“I would like to expand this out and include tasers. Because they’re all one package,” he added. “Upon use of a taser, across the United States, officers are already armed with tasers. This would automatically, when a taser is activated it automatically activates the body camera.”

“It is imperative that we do this…to see firsthand what is occurring,” Barbanica continued. “Videos cannot be manipulated by officers. This is long overdue.”

Thorpe then reviewed the other components, independent review of on-duty police complaints.

All of the public comments were in support of body and dash cameras.

“What are you going to do about crime?” one member of the public asked.

Another comment was in support of Barbanica’s proposal to include tasers.

“Accountability is a big part of this…hopefully this should help the police more,” another member of the public said.

Another said he doesn’t believe the Antioch Police Department needs any more funding.

Angelo Quinto’s step-dad spoke in favor of body and dash cams to protect both the police and members of the public. One of Quinto’s aunts also spoke in favor of the cameras…but didn’t want more money provided to the police department to pay for them. Neither wanted the tasers.

Council Discussion

“I’m all for bodycameras,” said Ogorchock.

“I’m all in favor of the use of body cameras, dash cameras…public disbursement of video” Torres-Walker said. “But not necessarily tasers.”

Ogorchock then made a motion to support body cameras and vehicle cameras. Barbanica seconded it.

“And policy direction,” Torres-Walker said.

“A policy would come back, later,” Thorpe said.

The motion passed 5-0

Barbanica then asked about tasers.

“If you want to add tasers, you’re more than welcome,” Thorpe said.

“We already have tasers. It’s about swapping out tasers with Bluetooth technology that automatically triggers the cameras. This is more of a failsafe thing,” Barbanica said. “That’s why I’m so passionate about the tasers.”

“Since we already have them can’t we ask that we get updated costs if they go hand-in-hand?” Ogorchock asked. “It just makes sense.”

Barbanica then made a motion to include tasers within the study from the city manager.

Ogorchock seconded it and then asked if the Chief of Police could do that.

“I’m not an expert in this technology because we haven’t had it. But we have several staff who have come from other agencies that are experts. There is a sole source for body cameras in this county, because of the DA’s office and the way they get the videos as evidence.”

“There is a package deal for it, which does make the costs cheaper,” he continued. “The tasers we have…are older technology. They have upgraded through the years. They not only activate cameras when they’re turned on. But they have technology that downloads more data…show whether or not it was effective when deployed, whether or not there was a connection, whether or not it failed.”

“The old tasers we have are old technology and reached their end of life and are no longer serviceable,” Brooks stated.

He then said he could have a report by the next council meeting or the following.

The motion then failed on a 2-3 with Torres-Walker, Wilson and Thorpe voting no.

Establishing an Independent Review of On Duty Police Officer Complaints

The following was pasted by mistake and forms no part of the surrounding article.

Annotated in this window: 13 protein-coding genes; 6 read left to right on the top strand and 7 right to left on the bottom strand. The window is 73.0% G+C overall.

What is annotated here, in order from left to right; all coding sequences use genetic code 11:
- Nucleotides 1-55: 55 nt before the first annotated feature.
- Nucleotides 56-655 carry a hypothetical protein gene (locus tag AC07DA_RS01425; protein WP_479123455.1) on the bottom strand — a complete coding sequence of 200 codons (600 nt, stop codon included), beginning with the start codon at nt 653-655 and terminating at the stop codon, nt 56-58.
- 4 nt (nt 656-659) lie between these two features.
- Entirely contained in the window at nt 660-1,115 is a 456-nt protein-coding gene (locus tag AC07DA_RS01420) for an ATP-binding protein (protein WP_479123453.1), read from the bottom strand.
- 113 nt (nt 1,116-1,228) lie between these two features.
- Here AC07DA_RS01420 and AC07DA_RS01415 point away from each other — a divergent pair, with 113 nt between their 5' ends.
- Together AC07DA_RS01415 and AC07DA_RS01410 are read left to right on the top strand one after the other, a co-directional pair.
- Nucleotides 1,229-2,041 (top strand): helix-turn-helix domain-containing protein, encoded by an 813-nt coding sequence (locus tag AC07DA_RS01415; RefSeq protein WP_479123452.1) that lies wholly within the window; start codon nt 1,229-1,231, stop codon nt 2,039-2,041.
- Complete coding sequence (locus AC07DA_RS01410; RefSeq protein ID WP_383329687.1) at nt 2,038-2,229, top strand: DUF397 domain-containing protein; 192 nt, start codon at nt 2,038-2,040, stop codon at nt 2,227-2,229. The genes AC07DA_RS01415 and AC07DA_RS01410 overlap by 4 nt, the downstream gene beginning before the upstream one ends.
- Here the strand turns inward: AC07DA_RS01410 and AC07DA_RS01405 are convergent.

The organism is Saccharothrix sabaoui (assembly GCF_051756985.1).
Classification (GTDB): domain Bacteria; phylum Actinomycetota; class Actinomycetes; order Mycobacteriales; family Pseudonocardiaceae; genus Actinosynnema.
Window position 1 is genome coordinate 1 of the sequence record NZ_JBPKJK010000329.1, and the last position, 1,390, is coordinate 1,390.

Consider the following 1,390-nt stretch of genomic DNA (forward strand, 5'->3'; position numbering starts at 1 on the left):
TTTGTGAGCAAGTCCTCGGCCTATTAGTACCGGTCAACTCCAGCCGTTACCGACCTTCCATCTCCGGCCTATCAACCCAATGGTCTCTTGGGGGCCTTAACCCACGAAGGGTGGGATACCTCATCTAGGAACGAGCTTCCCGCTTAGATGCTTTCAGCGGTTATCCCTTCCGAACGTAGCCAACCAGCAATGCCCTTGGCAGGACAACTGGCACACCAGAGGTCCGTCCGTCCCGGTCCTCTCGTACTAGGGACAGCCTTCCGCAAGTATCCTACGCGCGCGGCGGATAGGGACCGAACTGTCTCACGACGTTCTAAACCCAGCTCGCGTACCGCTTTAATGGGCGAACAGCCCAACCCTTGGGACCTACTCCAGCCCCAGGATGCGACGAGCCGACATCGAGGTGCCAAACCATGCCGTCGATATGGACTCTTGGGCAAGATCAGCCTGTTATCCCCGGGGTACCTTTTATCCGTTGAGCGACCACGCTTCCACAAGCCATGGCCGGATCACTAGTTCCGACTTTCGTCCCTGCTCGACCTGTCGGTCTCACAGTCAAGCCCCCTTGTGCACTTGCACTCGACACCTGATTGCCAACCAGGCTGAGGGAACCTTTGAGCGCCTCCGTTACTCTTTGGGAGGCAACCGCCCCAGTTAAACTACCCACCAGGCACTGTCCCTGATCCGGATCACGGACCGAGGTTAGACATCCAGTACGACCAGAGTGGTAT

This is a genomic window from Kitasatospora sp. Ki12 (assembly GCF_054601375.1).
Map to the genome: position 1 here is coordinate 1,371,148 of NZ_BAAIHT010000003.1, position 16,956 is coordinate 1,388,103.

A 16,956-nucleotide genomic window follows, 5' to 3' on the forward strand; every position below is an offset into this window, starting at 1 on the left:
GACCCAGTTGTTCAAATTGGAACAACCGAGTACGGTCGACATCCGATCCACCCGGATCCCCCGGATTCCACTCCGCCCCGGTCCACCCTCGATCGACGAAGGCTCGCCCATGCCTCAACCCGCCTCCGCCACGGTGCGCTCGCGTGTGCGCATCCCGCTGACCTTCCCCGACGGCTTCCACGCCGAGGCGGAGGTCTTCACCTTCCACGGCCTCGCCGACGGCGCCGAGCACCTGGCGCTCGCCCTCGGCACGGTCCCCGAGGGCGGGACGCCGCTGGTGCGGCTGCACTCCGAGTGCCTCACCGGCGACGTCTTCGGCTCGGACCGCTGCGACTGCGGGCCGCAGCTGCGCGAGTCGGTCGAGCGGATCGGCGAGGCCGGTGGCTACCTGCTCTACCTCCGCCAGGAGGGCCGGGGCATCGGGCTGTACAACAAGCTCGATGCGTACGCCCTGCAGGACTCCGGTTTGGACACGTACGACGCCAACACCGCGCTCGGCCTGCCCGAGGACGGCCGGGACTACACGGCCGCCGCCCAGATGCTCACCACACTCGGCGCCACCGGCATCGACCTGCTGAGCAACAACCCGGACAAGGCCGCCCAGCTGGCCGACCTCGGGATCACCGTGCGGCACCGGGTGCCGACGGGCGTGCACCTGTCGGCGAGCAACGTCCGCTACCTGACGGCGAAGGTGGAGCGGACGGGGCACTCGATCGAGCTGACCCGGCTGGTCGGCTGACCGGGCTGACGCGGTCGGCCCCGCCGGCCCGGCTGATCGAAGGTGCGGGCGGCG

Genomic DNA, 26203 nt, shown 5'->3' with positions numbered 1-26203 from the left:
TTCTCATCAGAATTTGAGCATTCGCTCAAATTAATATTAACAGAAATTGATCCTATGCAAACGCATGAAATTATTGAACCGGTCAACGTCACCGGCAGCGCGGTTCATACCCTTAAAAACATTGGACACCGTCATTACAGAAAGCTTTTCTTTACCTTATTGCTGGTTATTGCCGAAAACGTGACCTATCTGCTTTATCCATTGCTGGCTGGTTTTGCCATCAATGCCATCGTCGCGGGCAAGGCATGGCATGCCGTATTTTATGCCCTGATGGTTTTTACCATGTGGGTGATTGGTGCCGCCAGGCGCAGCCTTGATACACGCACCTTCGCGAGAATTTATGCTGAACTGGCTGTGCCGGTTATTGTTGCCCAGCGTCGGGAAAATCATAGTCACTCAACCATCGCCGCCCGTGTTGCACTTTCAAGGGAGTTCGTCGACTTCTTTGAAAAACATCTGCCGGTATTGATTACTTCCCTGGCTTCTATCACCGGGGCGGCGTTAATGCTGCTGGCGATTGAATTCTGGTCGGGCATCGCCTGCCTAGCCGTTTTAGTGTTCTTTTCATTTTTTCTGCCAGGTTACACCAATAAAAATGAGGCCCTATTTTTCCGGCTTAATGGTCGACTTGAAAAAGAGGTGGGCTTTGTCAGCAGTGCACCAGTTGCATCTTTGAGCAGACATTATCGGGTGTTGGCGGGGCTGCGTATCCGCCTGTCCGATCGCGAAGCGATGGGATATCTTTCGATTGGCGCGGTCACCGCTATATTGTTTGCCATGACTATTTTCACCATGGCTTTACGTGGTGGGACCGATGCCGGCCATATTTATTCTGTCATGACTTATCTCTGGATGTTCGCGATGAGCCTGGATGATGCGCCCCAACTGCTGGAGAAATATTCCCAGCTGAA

Thorpe wanted to have each officer hand out a card to people they interact with, which includes the process for citizens to make a complaint.

“I understand why we want to be very transparent,” said Barbanica. “We’re coming very close here…we’re almost promoting complaints. Although it’s never admitted, if you think that every time you get out of the car you’re going to have a complaint, you’re going to have a whole lot less activity. I’m not saying that if an officer does something wrong, they shouldn’t be investigated. But when we’re promoting this

“Maybe it is also the case that you can complement an officer, as well,” Attorney Smith offered.
“Oh, yeah. Here’s how you can offer your support,” Thorpe said.

“I thought that all officers were required to provide you with their name and badge number and some kind of card upon request, already,” Torres-Walker said. “If that’s not true, that’s unfortunate. If I’m requesting that information that’s part of the customer service piece. What’s the challenge with that?”

“In this instance I think you’re right, it’s a request,” Thorpe said. “Most people don’t know you can file a complaint…of how an officer interacted with the police. Why wouldn’t we want to tell them? It’s not a secret. Not everyone knows. I thought this would be a pro-active way to let folks know.

“But a real concern, not if I pull you over for speeding or jaywalking,” he continued.

“It is a policy of APD to already give their names and badge number,” Ogorchock said.

“But it’s not the policy today to give out a card,” Thorpe said.

“I’m wondering…not every officer provides their name and badge number upon request,” Torres-Walker said. “If it is a policy…and they deny you the request then they are going against department policy. Maybe this is a  public education campaign to residents of what is your rights, what do you have the right to request. Maybe some work around with the chief to make sure our officers are not denying people their request.”

“I’d have to agree on the public education part,” Wilson said. “We need the education piece across the board.”

“I believe if we do this, we are going to have a heck of a time recruiting people,” Barbanica said. “You’re going to see complaints go through the roof. Not all of them will be valid.”

“Maybe you want to have an ad hoc…of how you can have transparency…Oakland has an app,” said Smith.